• 54°

Coffee with Mimi: My life with dogs continues 

Mimi Becker

contributing columnist 

Some people are dog people and some are not. Often a family becomes gets a pet because of the children. Little children and puppies go together like peanut butter and jelly.  Caring for puppies helps a child learn responsibility. A puppy is a child’s best friend when all others seem to abandon them. A puppy and a child grow up together, making mistakes and learning lessons.

My family had dogs when we were young — mostly outdoor dogs. There were periods of time when we did not have a dog. The last of the family dogs belonged specifically to my youngest brother. Toby disappeared one day and that was the last of the family pets.

I secretly wanted my own dog. Once, while visiting a college friend in another state, I adopted the most adorable puppy which had been abandoned. The reality I was still in college did not give me pause. I brought the sweet, very compliant, fluffy little bundle back to my family’s home. He curled up quietly on top of the luggage for the 775 mile trip, rousing only when given the opportunity to wander around for a few minutes on a grassy patch. He was the perfect companion.

To say my parents were less than pleased to serve as foster parents while I finished college in another town would be an understatement. Practically speaking, they were very busy people with several of my younger siblings still living at home. The fact the puppy was a St. Bernard weighed heavily in the negotiations.

A willing friend with a farm agreed to take Bernie and, in good conscience, I could not expect to take him back when he was raised and I was ready.

I accepted I was not in a position to be a dog owner for awhile. Finally, after college and marriage and two children, we moved into our first house — one we had carefully selected with a completely fenced-in backyard. I said it was for the kids, but I had ulterior motives. I could have a dog. I said the children needed a dog, but, who am I kidding? I wanted a dog.

A family we knew had the perfect puppy. It was adorable and fluffy and compliant. This one, a Labrador retriever, was somewhat smaller than a St. Bernard at full size. However, it was untrainable. No amount of correction decreased its undesirable behaviors.  What’s more, it quickly grew to be larger than the children and wanted to play — a lot. And, I was expecting the birth of our third child.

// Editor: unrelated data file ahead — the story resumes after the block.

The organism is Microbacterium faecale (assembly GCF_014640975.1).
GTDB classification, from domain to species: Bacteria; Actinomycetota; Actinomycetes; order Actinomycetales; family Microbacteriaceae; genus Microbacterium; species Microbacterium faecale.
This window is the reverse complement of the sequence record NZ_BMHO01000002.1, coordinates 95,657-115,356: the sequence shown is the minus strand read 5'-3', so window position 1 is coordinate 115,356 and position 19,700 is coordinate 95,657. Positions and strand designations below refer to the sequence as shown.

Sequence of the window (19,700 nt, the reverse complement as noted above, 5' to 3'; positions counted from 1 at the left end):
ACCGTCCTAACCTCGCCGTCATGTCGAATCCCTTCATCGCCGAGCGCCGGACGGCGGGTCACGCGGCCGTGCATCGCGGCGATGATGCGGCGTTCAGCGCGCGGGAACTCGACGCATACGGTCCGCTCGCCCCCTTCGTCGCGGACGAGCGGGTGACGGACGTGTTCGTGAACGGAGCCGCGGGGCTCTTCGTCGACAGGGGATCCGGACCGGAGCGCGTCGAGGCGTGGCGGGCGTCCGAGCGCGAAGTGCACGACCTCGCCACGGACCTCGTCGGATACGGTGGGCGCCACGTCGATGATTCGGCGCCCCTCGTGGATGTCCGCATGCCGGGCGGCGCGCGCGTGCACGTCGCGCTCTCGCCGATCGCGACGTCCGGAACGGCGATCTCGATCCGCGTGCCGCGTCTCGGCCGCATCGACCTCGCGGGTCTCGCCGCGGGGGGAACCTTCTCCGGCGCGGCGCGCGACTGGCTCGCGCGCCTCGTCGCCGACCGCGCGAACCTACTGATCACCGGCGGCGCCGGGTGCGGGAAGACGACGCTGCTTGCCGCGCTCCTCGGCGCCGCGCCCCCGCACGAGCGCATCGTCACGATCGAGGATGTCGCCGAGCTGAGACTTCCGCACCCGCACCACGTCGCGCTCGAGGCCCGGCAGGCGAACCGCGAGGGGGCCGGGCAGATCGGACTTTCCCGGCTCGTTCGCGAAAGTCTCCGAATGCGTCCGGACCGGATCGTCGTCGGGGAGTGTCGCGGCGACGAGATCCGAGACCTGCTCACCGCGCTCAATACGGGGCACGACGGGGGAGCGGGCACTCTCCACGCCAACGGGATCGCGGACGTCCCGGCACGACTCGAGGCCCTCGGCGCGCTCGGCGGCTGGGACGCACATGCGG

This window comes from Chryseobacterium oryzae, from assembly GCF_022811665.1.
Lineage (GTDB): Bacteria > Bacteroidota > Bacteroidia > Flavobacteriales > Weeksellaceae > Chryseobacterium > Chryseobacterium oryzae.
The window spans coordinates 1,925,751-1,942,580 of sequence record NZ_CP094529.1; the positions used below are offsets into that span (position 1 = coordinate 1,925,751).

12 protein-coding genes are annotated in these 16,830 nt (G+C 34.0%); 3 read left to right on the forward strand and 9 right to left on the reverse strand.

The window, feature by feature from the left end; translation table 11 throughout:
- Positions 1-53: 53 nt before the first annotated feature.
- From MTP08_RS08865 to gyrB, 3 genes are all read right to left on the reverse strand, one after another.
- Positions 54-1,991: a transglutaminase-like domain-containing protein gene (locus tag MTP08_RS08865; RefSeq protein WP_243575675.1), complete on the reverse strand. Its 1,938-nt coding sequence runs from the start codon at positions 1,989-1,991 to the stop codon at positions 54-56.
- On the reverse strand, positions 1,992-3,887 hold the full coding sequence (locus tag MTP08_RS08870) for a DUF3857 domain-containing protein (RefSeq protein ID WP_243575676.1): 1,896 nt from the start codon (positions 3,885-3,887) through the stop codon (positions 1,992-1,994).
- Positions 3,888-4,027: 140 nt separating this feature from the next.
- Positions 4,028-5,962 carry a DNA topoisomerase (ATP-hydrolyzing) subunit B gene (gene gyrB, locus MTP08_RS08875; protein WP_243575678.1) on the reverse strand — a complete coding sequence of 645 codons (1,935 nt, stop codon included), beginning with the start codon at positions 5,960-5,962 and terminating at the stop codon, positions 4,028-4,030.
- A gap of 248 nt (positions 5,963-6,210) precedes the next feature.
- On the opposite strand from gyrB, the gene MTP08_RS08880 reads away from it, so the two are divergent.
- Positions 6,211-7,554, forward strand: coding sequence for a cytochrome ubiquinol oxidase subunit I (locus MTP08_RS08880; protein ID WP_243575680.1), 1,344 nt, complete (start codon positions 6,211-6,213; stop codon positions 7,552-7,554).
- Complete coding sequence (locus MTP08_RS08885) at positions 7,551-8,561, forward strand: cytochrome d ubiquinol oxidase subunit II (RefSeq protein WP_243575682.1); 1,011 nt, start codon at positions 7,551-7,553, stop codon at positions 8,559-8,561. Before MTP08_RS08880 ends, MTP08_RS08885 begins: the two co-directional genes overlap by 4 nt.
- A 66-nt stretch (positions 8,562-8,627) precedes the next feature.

Once again, I had to be an adult and face the fact that dog ownership and care were ill advised under the circumstances. Once again, an appropriate home was found for the dog.

The years passed. When the youngest of our children was in school, I found the perfect pet. At full size, he would weigh about 35 pounds. He was generously categorized as a beagle mix, not a boutique brand. Sammy became our family pet and developed into a grumpy old man at a very young age. He generally tolerated all beings around him but considered them to be beneath him.    

A year later, Sally joined us. Sally was beautiful, if perhaps a bit lacking on the intellectual side. It took Sammy a week or two to grant Sally any degree of acceptance into the house. It was a bit longer before he forgave us for admitting her to the house. You had to love Sally. She was absolutely devoted to everyone, even Sammy at his most haughty.

We were a happy, two-dog family. There were a couple cats, but they were not emotionally part of the equation. For me, it was always the dogs. In a while, we added Sassy.

One benefit of having older dogs is the training advantage of example. The two older dogs made quick work of passing on appropriate dog behaviors to the new addition. The years passed and we settled into a routine. Three dogs were a bit of a hassle when it came to long work days, but, they took care of each other and were ready and waiting for us at the end of the day.

One thing is sure: Pets will get old, and sick.  And, will need to go. We accepted this and, as the children were all grown and had lives of their own, thought we would move on in our retirement free of responsibility for pets when the time came.

The time came. It was as if I was a kid again. It took me less than one week to find a new puppy. We don’t have the advantage of older dogs to help us train her, we are on our own. And, we are older. She is a puppy and has boundless energy. She has no sense of time. We have just spent a nearly sleepless night trying to corral her. At this very moment, we are dragging ourselves into the new day and she is fast asleep at the foot of the bed.